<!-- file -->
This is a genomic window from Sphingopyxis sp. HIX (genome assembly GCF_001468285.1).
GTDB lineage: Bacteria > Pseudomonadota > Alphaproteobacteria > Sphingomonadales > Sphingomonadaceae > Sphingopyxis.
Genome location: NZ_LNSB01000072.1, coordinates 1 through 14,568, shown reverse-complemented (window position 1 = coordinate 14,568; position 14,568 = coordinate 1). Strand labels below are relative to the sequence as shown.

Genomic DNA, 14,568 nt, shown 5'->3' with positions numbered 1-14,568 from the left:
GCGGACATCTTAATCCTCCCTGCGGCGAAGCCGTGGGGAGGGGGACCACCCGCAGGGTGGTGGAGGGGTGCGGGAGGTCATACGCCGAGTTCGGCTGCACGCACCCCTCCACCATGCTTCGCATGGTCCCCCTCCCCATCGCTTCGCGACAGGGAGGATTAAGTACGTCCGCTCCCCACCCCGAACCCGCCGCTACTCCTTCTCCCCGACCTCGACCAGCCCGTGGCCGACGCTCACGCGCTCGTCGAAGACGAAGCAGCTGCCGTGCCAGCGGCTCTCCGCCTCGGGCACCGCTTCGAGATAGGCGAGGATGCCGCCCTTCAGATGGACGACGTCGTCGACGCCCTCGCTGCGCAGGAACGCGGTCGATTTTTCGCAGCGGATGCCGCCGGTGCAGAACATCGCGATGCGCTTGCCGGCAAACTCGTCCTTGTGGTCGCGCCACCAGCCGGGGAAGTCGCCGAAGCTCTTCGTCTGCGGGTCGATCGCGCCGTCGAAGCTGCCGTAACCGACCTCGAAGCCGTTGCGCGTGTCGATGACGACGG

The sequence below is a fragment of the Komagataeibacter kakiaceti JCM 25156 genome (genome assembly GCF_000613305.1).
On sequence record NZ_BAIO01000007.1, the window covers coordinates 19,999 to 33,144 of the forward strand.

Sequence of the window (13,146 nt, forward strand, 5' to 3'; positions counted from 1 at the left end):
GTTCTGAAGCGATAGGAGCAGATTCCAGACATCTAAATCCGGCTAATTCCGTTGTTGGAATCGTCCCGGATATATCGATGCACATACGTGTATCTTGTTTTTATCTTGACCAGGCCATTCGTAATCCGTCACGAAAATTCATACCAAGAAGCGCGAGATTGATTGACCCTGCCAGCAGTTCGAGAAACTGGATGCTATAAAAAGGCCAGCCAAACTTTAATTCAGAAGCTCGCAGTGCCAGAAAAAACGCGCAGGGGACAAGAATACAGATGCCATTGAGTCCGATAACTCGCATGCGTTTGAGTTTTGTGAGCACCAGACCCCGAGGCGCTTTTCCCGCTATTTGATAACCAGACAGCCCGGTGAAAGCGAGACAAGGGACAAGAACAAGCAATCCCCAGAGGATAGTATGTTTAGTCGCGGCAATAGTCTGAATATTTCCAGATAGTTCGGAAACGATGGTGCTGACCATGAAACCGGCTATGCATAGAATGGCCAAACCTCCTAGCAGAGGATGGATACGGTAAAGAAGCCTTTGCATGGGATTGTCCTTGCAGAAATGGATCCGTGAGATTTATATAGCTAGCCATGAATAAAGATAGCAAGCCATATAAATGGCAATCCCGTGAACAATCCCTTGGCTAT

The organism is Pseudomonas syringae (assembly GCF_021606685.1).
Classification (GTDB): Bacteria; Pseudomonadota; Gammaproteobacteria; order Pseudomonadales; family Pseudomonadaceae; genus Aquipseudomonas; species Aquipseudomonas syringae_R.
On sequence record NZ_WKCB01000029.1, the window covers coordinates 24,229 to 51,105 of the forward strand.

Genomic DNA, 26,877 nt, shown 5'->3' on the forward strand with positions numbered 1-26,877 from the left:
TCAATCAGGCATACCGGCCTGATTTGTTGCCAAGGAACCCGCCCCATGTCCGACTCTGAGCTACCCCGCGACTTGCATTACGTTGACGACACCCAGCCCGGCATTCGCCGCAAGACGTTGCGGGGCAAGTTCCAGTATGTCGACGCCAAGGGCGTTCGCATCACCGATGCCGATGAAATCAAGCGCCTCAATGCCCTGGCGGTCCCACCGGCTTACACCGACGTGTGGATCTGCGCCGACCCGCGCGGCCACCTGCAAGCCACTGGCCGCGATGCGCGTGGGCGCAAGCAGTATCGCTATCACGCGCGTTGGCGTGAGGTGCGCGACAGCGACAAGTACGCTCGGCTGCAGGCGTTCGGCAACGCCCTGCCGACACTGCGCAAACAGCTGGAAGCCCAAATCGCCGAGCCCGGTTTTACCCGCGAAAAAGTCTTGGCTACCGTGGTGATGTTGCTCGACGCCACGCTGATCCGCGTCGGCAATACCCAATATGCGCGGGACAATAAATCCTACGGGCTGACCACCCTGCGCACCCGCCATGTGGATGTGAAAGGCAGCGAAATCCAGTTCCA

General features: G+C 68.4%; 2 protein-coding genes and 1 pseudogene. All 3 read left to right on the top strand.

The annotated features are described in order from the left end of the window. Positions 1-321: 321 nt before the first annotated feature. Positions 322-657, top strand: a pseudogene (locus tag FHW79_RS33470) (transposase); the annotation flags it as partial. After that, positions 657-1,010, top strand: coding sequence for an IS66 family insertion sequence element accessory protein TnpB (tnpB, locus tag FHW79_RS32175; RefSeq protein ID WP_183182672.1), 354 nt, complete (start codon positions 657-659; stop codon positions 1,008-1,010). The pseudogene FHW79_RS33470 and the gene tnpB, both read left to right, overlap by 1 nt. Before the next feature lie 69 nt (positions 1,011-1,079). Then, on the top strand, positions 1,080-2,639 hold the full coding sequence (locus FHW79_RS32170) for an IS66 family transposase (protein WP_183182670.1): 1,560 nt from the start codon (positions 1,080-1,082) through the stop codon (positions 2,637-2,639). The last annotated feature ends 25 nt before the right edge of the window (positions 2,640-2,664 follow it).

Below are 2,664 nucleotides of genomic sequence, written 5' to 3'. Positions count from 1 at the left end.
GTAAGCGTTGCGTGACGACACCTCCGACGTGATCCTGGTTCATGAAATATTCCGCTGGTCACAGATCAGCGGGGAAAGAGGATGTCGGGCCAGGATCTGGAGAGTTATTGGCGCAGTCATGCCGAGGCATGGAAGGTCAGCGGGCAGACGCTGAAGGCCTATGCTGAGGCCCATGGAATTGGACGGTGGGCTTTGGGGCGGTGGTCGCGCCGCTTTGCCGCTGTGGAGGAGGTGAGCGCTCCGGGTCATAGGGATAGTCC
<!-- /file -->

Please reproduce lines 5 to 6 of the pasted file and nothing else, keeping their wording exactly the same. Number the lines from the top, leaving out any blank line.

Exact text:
GCGGACATCTTAATCCTCCCTGCGGCGAAGCCGTGGGGAGGGGGACCACCCGCAGGGTGGTGGAGGGGTGCGGGAGGTCATACGCCGAGTTCGGCTGCACGCACCCCTCCACCATGCTTCGCATGGTCCCCCTCCCCATCGCTTCGCGACAGGGAGGATTAAGTACGTCCGCTCCCCACCCCGAACCCGCCGCTACTCCTTCTCCCCGACCTCGACCAGCCCGTGGCCGACGCTCACGCGCTCGTCGAAGACGAAGCAGCTGCCGTGCCAGCGGCTCTCCGCCTCGGGCACCGCTTCGAGATAGGCGAGGATGCCGCCCTTCAGATGGACGACGTCGTCGACGCCCTCGCTGCGCAGGAACGCGGTCGATTTTTCGCAGCGGATGCCGCCGGTGCAGAACATCGCGATGCGCTTGCCGGCAAACTCGTCCTTGTGGTCGCGCCACCAGCCGGGGAAGTCGCCGAAGCTCTTCGTCTGCGGGTCGATCGCGCCGTCGAAGCTGCCGTAACCGACCTCGAAGCCGTTGCGCGTGTCGATGACGACGG

The sequence below is a fragment of the Komagataeibacter kakiaceti JCM 25156 genome (genome assembly GCF_000613305.1).